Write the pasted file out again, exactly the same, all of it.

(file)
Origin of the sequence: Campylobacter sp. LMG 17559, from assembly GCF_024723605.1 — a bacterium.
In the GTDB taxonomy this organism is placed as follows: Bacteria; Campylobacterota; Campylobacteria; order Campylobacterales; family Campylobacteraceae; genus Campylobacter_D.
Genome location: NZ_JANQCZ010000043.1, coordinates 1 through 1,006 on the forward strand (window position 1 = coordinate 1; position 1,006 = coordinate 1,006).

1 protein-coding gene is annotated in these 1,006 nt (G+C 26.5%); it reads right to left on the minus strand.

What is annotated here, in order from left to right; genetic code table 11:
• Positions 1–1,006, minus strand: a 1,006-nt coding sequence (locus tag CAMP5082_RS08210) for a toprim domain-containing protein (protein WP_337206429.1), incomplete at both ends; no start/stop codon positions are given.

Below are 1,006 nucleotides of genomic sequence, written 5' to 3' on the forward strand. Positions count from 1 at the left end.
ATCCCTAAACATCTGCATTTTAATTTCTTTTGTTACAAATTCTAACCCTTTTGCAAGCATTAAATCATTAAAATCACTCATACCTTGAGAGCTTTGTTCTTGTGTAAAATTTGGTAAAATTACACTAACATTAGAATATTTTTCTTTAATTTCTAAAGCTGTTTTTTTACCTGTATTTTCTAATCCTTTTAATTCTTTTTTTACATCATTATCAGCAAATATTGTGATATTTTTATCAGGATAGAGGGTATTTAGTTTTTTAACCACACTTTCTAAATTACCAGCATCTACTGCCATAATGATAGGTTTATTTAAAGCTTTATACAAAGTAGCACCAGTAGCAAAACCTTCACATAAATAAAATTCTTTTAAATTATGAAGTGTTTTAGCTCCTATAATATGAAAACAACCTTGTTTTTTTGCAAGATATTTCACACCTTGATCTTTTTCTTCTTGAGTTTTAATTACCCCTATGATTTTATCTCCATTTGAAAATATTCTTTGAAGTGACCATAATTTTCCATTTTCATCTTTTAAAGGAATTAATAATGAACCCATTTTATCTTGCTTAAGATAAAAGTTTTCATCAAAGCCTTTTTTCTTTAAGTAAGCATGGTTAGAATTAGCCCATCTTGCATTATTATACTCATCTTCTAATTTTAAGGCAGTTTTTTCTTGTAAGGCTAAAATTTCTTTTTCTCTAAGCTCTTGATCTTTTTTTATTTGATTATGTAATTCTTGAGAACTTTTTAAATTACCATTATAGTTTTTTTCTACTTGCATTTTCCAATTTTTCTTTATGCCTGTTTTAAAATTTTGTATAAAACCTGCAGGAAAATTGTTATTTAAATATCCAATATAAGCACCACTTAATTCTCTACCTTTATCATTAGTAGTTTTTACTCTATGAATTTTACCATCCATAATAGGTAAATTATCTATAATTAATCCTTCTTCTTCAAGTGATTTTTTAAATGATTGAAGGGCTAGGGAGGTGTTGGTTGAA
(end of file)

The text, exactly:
Origin of the sequence: Campylobacter sp. LMG 17559, from assembly GCF_024723605.1 — a bacterium.
In the GTDB taxonomy this organism is placed as follows: Bacteria; Campylobacterota; Campylobacteria; order Campylobacterales; family Campylobacteraceae; genus Campylobacter_D.
Genome location: NZ_JANQCZ010000043.1, coordinates 1 through 1,006 on the forward strand (window position 1 = coordinate 1; position 1,006 = coordinate 1,006).

1 protein-coding gene is annotated in these 1,006 nt (G+C 26.5%); it reads right to left on the minus strand.

What is annotated here, in order from left to right; genetic code table 11:
• Positions 1–1,006, minus strand: a 1,006-nt coding sequence (locus tag CAMP5082_RS08210) for a toprim domain-containing protein (protein WP_337206429.1), incomplete at both ends; no start/stop codon positions are given.

Below are 1,006 nucleotides of genomic sequence, written 5' to 3' on the forward strand. Positions count from 1 at the left end.
ATCCCTAAACATCTGCATTTTAATTTCTTTTGTTACAAATTCTAACCCTTTTGCAAGCATTAAATCATTAAAATCACTCATACCTTGAGAGCTTTGTTCTTGTGTAAAATTTGGTAAAATTACACTAACATTAGAATATTTTTCTTTAATTTCTAAAGCTGTTTTTTTACCTGTATTTTCTAATCCTTTTAATTCTTTTTTTACATCATTATCAGCAAATATTGTGATATTTTTATCAGGATAGAGGGTATTTAGTTTTTTAACCACACTTTCTAAATTACCAGCATCTACTGCCATAATGATAGGTTTATTTAAAGCTTTATACAAAGTAGCACCAGTAGCAAAACCTTCACATAAATAAAATTCTTTTAAATTATGAAGTGTTTTAGCTCCTATAATATGAAAACAACCTTGTTTTTTTGCAAGATATTTCACACCTTGATCTTTTTCTTCTTGAGTTTTAATTACCCCTATGATTTTATCTCCATTTGAAAATATTCTTTGAAGTGACCATAATTTTCCATTTTCATCTTTTAAAGGAATTAATAATGAACCCATTTTATCTTGCTTAAGATAAAAGTTTTCATCAAAGCCTTTTTTCTTTAAGTAAGCATGGTTAGAATTAGCCCATCTTGCATTATTATACTCATCTTCTAATTTTAAGGCAGTTTTTTCTTGTAAGGCTAAAATTTCTTTTTCTCTAAGCTCTTGATCTTTTTTTATTTGATTATGTAATTCTTGAGAACTTTTTAAATTACCATTATAGTTTTTTTCTACTTGCATTTTCCAATTTTTCTTTATGCCTGTTTTAAAATTTTGTATAAAACCTGCAGGAAAATTGTTATTTAAATATCCAATATAAGCACCACTTAATTCTCTACCTTTATCATTAGTAGTTTTTACTCTATGAATTTTACCATCCATAATAGGTAAATTATCTATAATTAATCCTTCTTCTTCAAGTGATTTTTTAAATGATTGAAGGGCTAGGGAGGTGTTGGTTGAA